Don’t keep to the path.

Passing Places?

Landscape Photography is a flexible genre. You can photograph the land, the sea, rural, urban, wild, tamed, you can shoot wide and you can pick out the detail in what I call ‘micro landscapes’. Many start with a nod to images they have seen, sometimes they look to achieve the same composition, look and feel of a wonderful photograph they have enjoyed. Our exploration is often shackled by the routes prescribed to us. We shoot from laybys, car parks, from public footpaths and View Points.


Passing Places. Bealach Na Ba

Photography in these instances tends to be ‘snatched’ shots here and there. These shots often capture the same locations, from similar positions, time and time again. You end up with nothing new. There is nothing wrong with this per se, we’ve all done it from time to time. Time alas, can be a limiting factor and good photographs are sometimes just fractions of a second but they can also take a lot of time in the making.

[pullquote]’You don’t take a photograph, you make it.’ Ansel Adams[/pullquote]

The key though to good Landscape Photography is to immerse yourself within the landscape. Understand the landscape, the relationship between your subject and the light. You should try to head off the beaten track, look for a different vantage point, find a composition that offers something a little bit different. It is on these journeys we find great subject matter.

Also when we journey to a chosen point to ‘take a photograph’ we often ignore all that lies along the route. We forget that the journey is such an important part of the process. Why pass so many great opportunities? Allow time to not only get to a chosen location but allow time to return slowly enough to appreciate things from a different angle on the return leg.

Be Safe

Of course when straying off the beaten track please take care. Check where you are heading, let someone know where you are going and avoid taking unnecessary risks.  Also spare a thought for the flora and fauna along your route. Just because you don’t see them it doesn’t mean they are not there.  I’ve strayed a few times and I’ve ended up knee deep in bogs or in brambles so dense I wondered if I would ever get out. That said the search is usually fruitful, knowledge is gained and new territory mapped for future reference.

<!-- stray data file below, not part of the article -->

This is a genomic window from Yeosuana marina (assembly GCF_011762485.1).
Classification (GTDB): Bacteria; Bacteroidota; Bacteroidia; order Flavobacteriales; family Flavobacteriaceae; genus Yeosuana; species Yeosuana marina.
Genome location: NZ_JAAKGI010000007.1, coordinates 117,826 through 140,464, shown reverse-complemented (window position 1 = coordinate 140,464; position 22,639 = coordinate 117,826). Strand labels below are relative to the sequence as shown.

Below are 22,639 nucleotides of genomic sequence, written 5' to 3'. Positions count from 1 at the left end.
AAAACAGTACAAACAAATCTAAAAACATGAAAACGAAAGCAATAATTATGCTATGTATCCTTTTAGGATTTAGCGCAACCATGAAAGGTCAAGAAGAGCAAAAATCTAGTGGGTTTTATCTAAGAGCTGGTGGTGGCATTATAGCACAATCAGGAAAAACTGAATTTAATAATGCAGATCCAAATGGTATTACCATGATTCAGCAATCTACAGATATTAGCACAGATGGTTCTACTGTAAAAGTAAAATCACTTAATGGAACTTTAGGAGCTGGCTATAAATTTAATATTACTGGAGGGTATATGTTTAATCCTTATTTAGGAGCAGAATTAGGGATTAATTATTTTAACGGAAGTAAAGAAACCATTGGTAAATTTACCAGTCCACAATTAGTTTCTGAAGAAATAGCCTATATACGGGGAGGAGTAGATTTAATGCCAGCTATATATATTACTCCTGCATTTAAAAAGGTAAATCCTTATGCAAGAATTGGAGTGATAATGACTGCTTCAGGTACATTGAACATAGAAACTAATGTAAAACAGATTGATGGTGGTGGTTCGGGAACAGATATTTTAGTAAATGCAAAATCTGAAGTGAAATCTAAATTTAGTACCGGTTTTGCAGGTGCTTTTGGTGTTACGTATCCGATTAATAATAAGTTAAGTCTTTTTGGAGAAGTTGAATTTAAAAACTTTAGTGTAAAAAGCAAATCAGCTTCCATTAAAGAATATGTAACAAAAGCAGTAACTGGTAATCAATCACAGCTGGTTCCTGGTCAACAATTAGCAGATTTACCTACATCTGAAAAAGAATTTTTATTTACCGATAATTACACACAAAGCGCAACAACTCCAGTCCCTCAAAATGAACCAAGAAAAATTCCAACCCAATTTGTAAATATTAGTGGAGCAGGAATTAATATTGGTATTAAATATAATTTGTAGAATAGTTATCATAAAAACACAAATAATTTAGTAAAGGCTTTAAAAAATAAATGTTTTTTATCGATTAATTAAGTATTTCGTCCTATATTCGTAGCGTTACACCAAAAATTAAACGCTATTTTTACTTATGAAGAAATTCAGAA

Try not to photograph the fields either side of the road, where possible seek permission and enter the fields. Find a different position from which to survey what lies around with you. Also when the longer, wider view is not always working for you, look closer to home.

Look for detail, look for order, look for chaos and patterns in the ‘micro landscapes’ that lie around your feet and among the hedgerows.


Tension Cracks

Level Horizons in Photography

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Level Horizons in Photography

The creative process should rarely be shackled by ‘rules’. Rules have always been there to be broken, boundaries are pushed and new ideas emerge. Some of these ‘rules’ are more just there as ‘best practice’, ways of getting the best from more traditional landscape images.

When photographing bodies of water, the horizon and a variety of vertical structures, it pays to ensure things are level in both the horizontal and vertical axis.



“But I can straighten the image in Photoshop or Lightroom”, you cry.

The reality is that you can save yourself a lot of bother by taking care of this at the composition stage. If you badly compose an image and then try to straighten in Photoshop, you could find yourself altering the composition or losing vital components or balance within the image.

How to shoot straight?

 It couldn’t be simpler.

There are a variety of options available to you as a photographer:

  • In-camera digital levels
  • In-camera grids and guides
  • Hot shoe mount spirit levels
  • Tripod spirit levels

We expect a horizon to be level.

In-Camera Levels

By far the easiest option on many newer DSLRs is an inbuilt digital level. On my Canon 5dMKIII toggling the INFO button brings up the digital level. It is quick and easy to use. Check to see if your camera offers this feature and get used to working with it. Toggling grid overlays can also be very useful to assist you when composing an image with water. They will also help if you are working to a particular type of composition such as the ‘Rule of Thirds’.